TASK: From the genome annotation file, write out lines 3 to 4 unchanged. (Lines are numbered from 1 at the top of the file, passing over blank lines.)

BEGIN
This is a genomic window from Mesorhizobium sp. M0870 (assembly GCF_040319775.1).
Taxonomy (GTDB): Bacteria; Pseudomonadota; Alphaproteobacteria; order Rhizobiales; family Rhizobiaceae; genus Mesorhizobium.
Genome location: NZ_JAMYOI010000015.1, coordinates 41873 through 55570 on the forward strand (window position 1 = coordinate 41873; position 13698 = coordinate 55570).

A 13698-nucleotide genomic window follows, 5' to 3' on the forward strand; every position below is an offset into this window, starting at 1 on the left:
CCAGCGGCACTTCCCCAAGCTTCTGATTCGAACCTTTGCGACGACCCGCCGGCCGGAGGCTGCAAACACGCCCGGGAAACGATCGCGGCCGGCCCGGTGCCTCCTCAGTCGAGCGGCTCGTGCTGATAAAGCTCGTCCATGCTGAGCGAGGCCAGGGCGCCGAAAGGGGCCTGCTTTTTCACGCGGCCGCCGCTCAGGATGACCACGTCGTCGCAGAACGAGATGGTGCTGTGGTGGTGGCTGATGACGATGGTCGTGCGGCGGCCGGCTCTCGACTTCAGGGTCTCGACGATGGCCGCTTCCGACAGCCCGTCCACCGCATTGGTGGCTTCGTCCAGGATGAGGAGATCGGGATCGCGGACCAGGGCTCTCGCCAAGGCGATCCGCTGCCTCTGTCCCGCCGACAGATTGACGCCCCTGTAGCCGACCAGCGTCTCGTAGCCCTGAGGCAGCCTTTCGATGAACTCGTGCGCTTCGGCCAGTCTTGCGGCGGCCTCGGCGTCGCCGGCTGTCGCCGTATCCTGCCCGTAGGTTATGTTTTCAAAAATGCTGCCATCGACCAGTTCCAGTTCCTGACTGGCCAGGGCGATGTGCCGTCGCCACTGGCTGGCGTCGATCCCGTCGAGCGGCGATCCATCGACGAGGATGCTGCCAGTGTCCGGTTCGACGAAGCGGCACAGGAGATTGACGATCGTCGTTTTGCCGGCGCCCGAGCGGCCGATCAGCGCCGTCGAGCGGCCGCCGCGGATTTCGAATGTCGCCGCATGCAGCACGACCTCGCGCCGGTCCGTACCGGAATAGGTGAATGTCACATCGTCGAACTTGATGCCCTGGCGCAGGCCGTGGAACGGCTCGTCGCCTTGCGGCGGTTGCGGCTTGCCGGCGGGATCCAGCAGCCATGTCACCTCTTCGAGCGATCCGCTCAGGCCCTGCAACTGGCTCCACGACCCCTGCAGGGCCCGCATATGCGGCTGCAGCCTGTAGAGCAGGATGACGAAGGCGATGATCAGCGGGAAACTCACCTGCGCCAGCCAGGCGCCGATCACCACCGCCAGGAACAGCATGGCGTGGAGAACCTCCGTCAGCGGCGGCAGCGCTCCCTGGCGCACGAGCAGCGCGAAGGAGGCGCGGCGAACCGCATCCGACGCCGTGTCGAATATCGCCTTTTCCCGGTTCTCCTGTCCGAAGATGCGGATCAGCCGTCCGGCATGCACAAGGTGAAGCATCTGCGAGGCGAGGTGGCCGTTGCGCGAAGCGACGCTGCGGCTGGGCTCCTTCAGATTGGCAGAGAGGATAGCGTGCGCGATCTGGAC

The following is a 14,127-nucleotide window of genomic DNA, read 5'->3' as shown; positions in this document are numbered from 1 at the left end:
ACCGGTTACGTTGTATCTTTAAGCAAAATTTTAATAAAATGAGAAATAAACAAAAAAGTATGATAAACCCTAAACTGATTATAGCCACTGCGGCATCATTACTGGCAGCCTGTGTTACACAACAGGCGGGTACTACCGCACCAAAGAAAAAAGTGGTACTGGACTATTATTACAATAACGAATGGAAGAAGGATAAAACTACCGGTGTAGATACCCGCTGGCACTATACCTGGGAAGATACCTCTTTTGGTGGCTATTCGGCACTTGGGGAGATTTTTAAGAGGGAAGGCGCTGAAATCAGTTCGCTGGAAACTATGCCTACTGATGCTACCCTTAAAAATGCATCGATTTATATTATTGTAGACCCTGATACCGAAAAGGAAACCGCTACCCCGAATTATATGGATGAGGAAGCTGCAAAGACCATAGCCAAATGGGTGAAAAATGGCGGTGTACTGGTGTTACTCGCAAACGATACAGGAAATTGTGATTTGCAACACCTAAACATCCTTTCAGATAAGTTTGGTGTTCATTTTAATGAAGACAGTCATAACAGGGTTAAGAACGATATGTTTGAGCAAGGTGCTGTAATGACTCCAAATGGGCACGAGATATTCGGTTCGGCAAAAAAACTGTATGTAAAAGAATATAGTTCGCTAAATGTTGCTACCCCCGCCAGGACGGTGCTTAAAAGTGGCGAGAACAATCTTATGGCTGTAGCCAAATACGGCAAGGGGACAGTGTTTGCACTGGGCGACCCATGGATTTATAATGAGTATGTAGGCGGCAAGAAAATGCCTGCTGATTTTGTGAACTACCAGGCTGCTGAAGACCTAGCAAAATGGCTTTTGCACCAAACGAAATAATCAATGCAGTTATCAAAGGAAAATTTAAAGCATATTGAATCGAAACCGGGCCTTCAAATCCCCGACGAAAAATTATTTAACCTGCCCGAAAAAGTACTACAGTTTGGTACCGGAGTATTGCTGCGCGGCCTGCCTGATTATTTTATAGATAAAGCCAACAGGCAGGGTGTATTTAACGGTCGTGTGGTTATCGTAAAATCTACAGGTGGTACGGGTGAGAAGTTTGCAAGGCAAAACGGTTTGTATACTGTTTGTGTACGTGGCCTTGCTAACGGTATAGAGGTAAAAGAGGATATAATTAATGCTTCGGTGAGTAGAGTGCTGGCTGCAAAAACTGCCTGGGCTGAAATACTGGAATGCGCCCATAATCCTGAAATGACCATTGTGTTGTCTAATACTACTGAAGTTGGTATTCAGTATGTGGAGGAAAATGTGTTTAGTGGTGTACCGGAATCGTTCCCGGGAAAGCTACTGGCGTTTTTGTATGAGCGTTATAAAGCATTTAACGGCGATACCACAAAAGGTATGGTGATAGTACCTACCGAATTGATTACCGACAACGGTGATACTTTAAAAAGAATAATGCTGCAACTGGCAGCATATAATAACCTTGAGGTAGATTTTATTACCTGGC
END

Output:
Genome location: NZ_JAMYOI010000015.1, coordinates 41873 through 55570 on the forward strand (window position 1 = coordinate 41873; position 13698 = coordinate 55570).

A 13698-nucleotide genomic window follows, 5' to 3' on the forward strand; every position below is an offset into this window, starting at 1 on the left: